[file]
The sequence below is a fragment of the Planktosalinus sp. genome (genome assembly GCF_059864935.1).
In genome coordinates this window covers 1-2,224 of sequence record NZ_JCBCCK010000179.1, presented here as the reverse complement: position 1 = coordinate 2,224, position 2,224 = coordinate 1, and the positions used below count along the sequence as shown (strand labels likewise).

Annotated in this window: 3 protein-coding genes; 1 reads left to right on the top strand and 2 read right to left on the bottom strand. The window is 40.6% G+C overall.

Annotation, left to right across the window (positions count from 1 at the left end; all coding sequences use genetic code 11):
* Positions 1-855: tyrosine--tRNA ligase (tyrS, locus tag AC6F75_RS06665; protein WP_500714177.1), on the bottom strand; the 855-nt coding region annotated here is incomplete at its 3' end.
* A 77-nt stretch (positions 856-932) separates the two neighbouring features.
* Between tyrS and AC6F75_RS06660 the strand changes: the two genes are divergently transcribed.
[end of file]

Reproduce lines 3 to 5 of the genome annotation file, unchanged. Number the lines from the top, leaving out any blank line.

Annotated in this window: 3 protein-coding genes; 1 reads left to right on the top strand and 2 read right to left on the bottom strand. The window is 40.6% G+C overall.

Annotation, left to right across the window (positions count from 1 at the left end; all coding sequences use genetic code 11):
* Positions 1-855: tyrosine--tRNA ligase (tyrS, locus tag AC6F75_RS06665; protein WP_500714177.1), on the bottom strand; the 855-nt coding region annotated here is incomplete at its 3' end.